And that's where 39-year-old father of five and Mississippi manufactured home salesman Andy Key saw the offer. "My eldest son is a huge Elvis fan, so I thought I'd put in a bid...we'd see it as a high bid for a day, and it would give us something to talk about," Key now recalls. He put in his bid of $8,300 — $100 more than the last bidder — and no one bid any higher. "It was a whim...a spur of the moment thing," he says of offering up $8,300 he really didn't have. He could have backed out. He could have lived with a bad buyers rap on eBay. But he had an idea. What would he risk — besides every cent he had and a full-time job and the security of his family — by taking over the preacher's mission? "To say (my wife) was shocked that I bought an Elvis museum is an understatement," he cringes. "She was not happy with me."Read the full story here: Elvis lives!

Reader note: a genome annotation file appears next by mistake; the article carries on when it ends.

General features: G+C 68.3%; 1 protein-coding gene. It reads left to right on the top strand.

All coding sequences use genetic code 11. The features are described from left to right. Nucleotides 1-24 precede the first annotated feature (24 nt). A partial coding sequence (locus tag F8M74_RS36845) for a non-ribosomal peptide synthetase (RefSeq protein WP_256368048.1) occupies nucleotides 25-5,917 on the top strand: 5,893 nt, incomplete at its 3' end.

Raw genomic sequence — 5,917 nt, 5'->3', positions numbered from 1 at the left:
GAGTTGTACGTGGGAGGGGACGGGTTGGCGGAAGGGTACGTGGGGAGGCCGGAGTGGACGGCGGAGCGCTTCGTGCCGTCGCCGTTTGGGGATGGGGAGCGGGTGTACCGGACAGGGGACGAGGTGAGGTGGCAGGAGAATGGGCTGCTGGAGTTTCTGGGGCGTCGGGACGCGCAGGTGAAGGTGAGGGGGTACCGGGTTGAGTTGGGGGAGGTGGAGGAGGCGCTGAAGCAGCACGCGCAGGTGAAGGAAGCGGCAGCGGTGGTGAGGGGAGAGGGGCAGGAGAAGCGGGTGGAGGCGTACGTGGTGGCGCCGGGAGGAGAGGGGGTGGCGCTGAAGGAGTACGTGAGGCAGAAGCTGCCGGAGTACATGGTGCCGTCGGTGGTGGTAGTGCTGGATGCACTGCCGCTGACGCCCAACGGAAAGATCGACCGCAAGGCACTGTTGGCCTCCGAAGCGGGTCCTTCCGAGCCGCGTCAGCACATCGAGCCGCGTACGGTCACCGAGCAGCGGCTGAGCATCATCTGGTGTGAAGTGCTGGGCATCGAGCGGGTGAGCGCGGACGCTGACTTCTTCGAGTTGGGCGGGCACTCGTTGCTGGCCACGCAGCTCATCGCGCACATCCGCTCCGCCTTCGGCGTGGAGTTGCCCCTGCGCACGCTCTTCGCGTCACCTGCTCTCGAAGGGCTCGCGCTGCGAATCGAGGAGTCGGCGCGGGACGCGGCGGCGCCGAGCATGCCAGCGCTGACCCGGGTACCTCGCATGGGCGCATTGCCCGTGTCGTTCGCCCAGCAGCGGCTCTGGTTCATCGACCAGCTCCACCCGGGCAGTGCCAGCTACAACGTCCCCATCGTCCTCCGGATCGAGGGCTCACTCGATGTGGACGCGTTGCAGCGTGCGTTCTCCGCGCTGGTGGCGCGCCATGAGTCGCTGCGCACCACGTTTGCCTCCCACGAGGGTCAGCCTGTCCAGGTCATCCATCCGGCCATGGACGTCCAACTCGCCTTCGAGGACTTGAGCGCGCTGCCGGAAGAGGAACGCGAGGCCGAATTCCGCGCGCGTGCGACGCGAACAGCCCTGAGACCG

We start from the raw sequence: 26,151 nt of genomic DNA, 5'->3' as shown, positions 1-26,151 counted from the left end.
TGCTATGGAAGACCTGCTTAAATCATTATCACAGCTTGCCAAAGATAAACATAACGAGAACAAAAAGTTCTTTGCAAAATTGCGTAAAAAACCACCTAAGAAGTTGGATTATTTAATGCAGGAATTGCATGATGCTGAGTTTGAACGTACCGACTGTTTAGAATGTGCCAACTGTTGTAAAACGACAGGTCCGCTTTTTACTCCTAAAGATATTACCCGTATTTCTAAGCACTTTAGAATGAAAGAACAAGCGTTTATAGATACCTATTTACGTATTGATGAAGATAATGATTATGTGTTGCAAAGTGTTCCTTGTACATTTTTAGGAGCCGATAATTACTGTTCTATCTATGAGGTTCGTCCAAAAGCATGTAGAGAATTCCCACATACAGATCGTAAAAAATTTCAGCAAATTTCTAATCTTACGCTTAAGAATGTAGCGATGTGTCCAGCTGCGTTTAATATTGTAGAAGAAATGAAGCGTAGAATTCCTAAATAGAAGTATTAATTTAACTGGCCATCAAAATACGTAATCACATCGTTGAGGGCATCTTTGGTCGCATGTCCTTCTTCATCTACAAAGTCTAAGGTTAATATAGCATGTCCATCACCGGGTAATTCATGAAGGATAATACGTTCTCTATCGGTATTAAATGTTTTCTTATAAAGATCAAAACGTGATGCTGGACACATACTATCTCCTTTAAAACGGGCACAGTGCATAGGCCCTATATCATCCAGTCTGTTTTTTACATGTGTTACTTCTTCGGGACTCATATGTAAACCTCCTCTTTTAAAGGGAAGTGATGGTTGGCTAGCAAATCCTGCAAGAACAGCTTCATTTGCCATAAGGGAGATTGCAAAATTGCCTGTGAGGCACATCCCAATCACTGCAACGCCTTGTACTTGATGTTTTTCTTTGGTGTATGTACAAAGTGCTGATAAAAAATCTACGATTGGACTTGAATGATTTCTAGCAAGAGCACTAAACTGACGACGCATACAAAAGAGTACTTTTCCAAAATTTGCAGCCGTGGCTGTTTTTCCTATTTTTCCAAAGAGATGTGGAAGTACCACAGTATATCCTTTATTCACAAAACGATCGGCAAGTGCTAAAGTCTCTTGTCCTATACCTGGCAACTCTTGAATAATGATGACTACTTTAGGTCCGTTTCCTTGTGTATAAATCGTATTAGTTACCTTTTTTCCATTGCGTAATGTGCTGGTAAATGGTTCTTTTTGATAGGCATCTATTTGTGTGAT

She relented, and late last year, they borrowed what money they needed and drove in a truck to pick up the proof of what is either one of the world's silliest myths or signs of an amazing truth most people would love to believe. All of it, they brought back to Hattiesburg, Miss., where they've rented out an old house to continue Beeny's bid to keep Elvis alive. Last month, three miles off the interstate, they opened the doors (theelvisisalivemuseum.com).
Mississippi Public Broadcasting's Ron Brown did this story on Laurel's Andy Key, the new proprietor of the museum.